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How to Enter the World of Community Theatre in New Jersey

A guide on how to enter the world of Community Theatre in the New Jersey area.

How to Enter the World of Community Theatre in New Jersey

So you decided to click on my article because you're new to community theatre or have a kid interested in the arts of community theatre. I humbly thank you either way.

Today's introductory post from me, an expert of sorts in the world of theatre,  will be about the various theatre opportunities I see in the local New Jersey area, with some New York theatre stuff thrown in here and there. This guide will cover the following:

  • Where to start?
  • When should you start?
  • Is there anything that can stop you?
  • Opportunities in the New Jersey area
  • What should you put on a theatre resume?
  • The audition process
  • The call(backs)
  • The show rehearsal process
  • The Tech Week
  • The Opening Night

Where to Start?

The best place to start these days is in New Jersey Middle schools. Most times, Middle schools will expose students to the theatrical arts by either taking some classes to a high school production (I know this from having gone through this in my  8th grade experience), or going because your older brother has a notable part in it. (I also have been through this with my older brother in Othello in 2007/2008).

If Middle School isn't an option, then try High School. High school gives you generally more free time to try out clubs like the theatre and improv clubs, and they offer Theatre classes. (I know this from having taken 3 years of High school theatre classes, from Sophomore year to Senior year.) They also have stage crew, ushering, and ticket sales positions, but we'll cover those later in the article.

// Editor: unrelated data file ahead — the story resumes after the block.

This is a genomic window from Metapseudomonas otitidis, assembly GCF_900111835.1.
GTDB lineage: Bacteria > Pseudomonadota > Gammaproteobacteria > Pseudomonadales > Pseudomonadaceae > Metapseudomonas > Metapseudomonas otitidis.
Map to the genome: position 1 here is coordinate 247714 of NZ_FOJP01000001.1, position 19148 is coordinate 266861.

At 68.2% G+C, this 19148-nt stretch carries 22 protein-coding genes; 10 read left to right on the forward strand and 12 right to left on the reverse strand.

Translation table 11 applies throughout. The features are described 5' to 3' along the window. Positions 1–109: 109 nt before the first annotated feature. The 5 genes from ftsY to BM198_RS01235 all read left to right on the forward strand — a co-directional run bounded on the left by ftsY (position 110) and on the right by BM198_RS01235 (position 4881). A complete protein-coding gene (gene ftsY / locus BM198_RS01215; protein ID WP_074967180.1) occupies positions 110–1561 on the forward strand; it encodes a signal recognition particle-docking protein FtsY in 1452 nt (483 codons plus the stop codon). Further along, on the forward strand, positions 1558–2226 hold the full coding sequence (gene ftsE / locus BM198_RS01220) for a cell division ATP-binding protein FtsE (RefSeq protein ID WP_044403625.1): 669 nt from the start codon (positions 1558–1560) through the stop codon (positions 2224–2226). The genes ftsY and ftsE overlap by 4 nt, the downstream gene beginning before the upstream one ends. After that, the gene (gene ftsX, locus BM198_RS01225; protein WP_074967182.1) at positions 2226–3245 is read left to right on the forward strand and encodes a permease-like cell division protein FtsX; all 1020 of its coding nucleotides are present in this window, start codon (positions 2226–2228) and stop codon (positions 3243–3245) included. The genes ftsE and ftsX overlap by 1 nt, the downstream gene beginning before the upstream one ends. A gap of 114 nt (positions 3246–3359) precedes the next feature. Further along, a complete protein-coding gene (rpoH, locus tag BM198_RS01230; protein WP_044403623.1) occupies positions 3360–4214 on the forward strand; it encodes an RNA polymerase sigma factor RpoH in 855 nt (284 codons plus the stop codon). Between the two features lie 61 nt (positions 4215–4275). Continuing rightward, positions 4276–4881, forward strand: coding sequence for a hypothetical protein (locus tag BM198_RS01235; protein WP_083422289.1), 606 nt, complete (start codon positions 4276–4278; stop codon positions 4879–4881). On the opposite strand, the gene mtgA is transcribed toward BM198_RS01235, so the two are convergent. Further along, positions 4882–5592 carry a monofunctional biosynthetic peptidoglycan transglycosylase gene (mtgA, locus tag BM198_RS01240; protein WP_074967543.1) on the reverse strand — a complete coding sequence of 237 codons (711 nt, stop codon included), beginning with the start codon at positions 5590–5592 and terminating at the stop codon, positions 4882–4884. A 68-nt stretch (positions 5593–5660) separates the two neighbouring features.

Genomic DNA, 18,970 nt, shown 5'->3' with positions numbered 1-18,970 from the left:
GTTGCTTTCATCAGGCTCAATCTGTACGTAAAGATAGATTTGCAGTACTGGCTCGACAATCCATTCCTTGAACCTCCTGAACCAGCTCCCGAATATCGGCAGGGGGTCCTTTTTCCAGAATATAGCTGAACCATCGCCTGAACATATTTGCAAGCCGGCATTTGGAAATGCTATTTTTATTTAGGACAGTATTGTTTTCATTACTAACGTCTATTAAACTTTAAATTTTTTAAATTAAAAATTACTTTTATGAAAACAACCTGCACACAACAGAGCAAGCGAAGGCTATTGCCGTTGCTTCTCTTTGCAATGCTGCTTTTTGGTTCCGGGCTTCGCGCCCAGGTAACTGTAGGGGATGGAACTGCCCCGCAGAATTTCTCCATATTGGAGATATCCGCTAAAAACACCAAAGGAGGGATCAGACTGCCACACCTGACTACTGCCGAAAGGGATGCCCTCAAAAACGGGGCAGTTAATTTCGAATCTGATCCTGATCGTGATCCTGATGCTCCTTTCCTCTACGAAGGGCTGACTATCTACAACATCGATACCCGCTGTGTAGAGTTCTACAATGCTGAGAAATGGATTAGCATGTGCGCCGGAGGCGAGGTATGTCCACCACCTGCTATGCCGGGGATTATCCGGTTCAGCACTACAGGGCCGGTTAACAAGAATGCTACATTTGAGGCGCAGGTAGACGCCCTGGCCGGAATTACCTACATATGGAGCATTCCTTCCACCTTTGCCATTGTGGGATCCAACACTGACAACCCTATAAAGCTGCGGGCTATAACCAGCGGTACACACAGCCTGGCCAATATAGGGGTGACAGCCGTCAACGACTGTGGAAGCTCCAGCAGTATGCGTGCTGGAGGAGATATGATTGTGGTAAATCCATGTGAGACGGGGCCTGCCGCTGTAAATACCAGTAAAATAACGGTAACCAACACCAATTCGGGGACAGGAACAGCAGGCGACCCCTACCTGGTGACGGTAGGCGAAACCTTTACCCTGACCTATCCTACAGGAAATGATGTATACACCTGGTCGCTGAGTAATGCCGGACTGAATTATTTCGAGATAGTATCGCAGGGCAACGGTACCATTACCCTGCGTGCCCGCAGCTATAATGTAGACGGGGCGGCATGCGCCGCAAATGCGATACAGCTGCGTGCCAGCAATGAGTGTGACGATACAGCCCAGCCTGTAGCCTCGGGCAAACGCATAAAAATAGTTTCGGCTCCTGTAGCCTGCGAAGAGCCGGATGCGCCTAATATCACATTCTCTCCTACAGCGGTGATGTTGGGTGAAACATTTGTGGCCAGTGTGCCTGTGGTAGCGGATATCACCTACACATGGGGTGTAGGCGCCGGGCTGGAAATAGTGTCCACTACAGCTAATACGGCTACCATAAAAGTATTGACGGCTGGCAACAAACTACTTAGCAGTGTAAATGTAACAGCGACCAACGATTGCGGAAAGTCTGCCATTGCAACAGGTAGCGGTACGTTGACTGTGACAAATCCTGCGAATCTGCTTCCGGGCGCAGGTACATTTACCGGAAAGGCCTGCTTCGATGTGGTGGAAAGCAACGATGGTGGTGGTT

If you're really passionate about theatre, though, you can start at anytime, via any device these days due to smartphones and whatnot. I know this from seeing a musical group whose singer and writer is 102 years old on the news yesterday.

When should you start?

As I mentioned previously (Just above, actually!), you can start at any point, really. I know this based on the wide range of ages of the various people I worked with at the local Main Street Theatre group 5 minutes away from my house.

Generally, I see people start in high school or middle school and then go on up from there. Some of my friends moved on to Montclair State University, or Rutgers, or Kean University, or even cruise lines. Some even went on to national tours such as a national tour of RENT in one instance.

Is there anything that can stop you?

If there's anything that can stop you, it's 3 things. Those are: Age, physical disability/injury, and yourself.

Some roles in some plays  or musicals maybe more suited for people in their 20s.
(An example: A guy who looks in his mid 20s would most likely be portrayed by a male in their 20s if facial hair and/or beards make them look more convincing.)